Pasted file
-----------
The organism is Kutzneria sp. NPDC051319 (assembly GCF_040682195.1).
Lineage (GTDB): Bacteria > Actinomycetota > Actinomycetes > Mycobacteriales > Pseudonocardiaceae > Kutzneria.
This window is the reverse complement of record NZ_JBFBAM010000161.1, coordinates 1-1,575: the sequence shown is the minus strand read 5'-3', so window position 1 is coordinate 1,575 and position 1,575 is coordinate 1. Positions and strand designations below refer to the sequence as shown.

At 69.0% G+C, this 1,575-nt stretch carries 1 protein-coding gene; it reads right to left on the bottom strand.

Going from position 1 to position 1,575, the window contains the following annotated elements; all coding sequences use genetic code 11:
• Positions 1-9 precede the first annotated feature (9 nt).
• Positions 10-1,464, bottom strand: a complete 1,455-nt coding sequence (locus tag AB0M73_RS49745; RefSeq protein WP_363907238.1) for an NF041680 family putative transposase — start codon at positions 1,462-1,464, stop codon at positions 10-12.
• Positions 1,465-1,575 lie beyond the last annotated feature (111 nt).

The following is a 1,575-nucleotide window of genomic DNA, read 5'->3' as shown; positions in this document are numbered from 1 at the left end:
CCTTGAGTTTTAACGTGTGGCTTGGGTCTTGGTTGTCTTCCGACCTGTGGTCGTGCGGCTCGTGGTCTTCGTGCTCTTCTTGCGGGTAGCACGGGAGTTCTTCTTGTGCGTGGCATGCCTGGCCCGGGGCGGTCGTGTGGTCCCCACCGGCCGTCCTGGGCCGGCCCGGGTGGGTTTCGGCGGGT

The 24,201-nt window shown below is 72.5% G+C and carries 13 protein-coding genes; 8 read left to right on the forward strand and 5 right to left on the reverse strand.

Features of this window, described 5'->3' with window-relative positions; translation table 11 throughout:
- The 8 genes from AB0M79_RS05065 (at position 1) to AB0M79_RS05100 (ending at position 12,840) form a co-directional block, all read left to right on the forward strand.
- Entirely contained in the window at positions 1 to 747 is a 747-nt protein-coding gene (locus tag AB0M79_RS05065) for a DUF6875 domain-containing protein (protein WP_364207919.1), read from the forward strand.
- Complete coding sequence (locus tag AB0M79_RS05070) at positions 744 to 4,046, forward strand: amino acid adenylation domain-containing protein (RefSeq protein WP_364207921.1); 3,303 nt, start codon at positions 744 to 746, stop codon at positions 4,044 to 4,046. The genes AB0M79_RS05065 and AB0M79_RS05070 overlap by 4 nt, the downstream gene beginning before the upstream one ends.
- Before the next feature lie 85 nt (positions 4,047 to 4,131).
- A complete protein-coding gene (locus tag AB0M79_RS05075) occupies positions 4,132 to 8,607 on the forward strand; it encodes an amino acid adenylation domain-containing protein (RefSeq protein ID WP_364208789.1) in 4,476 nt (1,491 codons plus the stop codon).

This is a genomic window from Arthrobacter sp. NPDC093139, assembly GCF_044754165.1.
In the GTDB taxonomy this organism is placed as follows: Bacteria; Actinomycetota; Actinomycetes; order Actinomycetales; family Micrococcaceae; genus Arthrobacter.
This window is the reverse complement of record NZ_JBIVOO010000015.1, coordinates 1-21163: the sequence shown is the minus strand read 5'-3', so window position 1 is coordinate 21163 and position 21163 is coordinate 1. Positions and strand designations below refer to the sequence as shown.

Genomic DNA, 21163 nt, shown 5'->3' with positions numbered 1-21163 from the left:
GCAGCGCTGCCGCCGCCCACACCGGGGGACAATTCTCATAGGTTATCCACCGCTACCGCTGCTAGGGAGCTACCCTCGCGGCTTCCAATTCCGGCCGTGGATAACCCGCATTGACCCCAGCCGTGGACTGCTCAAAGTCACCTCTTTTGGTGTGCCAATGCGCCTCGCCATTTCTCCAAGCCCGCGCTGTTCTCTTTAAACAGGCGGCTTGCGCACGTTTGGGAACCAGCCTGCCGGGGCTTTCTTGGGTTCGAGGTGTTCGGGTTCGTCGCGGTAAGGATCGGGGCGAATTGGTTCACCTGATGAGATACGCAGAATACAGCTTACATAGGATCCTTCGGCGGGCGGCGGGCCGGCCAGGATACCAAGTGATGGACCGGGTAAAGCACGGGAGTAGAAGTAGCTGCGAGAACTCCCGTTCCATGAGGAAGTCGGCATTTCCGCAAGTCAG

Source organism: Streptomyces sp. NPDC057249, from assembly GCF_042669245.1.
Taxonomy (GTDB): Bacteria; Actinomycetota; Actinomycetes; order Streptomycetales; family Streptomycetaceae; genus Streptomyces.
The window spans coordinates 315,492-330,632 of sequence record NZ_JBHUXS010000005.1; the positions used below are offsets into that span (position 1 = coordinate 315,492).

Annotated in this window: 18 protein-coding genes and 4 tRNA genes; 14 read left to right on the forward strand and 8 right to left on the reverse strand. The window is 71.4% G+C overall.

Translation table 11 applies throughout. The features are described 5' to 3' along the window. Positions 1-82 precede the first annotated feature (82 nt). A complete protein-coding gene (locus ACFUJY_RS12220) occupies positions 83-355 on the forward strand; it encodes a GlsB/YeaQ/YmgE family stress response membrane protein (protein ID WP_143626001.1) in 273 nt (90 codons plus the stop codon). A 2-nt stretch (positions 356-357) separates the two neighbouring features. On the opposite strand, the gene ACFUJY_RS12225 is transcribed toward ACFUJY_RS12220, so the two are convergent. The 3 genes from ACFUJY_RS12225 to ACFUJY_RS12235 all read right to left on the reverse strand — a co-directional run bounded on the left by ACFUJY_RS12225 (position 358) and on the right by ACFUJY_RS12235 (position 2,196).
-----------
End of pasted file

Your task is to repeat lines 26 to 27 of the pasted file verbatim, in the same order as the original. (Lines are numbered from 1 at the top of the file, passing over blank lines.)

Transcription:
Annotated in this window: 18 protein-coding genes and 4 tRNA genes; 14 read left to right on the forward strand and 8 right to left on the reverse strand. The window is 71.4% G+C overall.

Translation table 11 applies throughout. The features are described 5' to 3' along the window. Positions 1-82 precede the first annotated feature (82 nt). A complete protein-coding gene (locus ACFUJY_RS12220) occupies positions 83-355 on the forward strand; it encodes a GlsB/YeaQ/YmgE family stress response membrane protein (protein ID WP_143626001.1) in 273 nt (90 codons plus the stop codon). A 2-nt stretch (positions 356-357) separates the two neighbouring features. On the opposite strand, the gene ACFUJY_RS12225 is transcribed toward ACFUJY_RS12220, so the two are convergent. The 3 genes from ACFUJY_RS12225 to ACFUJY_RS12235 all read right to left on the reverse strand — a co-directional run bounded on the left by ACFUJY_RS12225 (position 358) and on the right by ACFUJY_RS12235 (position 2,196).